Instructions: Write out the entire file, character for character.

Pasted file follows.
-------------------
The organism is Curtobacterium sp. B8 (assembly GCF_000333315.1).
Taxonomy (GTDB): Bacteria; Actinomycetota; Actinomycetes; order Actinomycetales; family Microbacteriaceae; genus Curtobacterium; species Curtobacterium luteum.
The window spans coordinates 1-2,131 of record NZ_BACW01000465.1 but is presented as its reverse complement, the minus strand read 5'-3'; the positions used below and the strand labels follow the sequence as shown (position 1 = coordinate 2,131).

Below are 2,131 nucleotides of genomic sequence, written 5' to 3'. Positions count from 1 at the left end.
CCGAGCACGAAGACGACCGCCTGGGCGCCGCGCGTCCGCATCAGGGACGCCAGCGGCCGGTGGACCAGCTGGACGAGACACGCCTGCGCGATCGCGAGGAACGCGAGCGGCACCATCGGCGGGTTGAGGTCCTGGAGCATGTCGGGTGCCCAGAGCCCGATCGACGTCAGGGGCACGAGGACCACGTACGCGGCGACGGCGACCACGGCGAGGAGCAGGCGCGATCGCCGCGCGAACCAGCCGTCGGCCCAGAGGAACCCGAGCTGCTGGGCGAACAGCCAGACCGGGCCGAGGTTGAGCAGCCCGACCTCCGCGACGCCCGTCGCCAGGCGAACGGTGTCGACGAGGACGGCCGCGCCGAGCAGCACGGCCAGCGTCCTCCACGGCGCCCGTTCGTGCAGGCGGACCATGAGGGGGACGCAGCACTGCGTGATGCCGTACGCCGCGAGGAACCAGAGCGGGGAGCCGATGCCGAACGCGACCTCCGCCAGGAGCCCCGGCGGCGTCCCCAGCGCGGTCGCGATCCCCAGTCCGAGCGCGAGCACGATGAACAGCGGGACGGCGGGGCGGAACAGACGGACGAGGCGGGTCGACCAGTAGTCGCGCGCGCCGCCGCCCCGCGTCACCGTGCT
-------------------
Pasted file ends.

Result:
The organism is Curtobacterium sp. B8 (assembly GCF_000333315.1).
Taxonomy (GTDB): Bacteria; Actinomycetota; Actinomycetes; order Actinomycetales; family Microbacteriaceae; genus Curtobacterium; species Curtobacterium luteum.
The window spans coordinates 1-2,131 of record NZ_BACW01000465.1 but is presented as its reverse complement, the minus strand read 5'-3'; the positions used below and the strand labels follow the sequence as shown (position 1 = coordinate 2,131).

Below are 2,131 nucleotides of genomic sequence, written 5' to 3'. Positions count from 1 at the left end.
CCGAGCACGAAGACGACCGCCTGGGCGCCGCGCGTCCGCATCAGGGACGCCAGCGGCCGGTGGACCAGCTGGACGAGACACGCCTGCGCGATCGCGAGGAACGCGAGCGGCACCATCGGCGGGTTGAGGTCCTGGAGCATGTCGGGTGCCCAGAGCCCGATCGACGTCAGGGGCACGAGGACCACGTACGCGGCGACGGCGACCACGGCGAGGAGCAGGCGCGATCGCCGCGCGAACCAGCCGTCGGCCCAGAGGAACCCGAGCTGCTGGGCGAACAGCCAGACCGGGCCGAGGTTGAGCAGCCCGACCTCCGCGACGCCCGTCGCCAGGCGAACGGTGTCGACGAGGACGGCCGCGCCGAGCAGCACGGCCAGCGTCCTCCACGGCGCCCGTTCGTGCAGGCGGACCATGAGGGGGACGCAGCACTGCGTGATGCCGTACGCCGCGAGGAACCAGAGCGGGGAGCCGATGCCGAACGCGACCTCCGCCAGGAGCCCCGGCGGCGTCCCCAGCGCGGTCGCGATCCCCAGTCCGAGCGCGAGCACGATGAACAGCGGGACGGCGGGGCGGAACAGACGGACGAGGCGGGTCGACCAGTAGTCGCGCGCGCCGCCGCCCCGCGTCACCGTGCT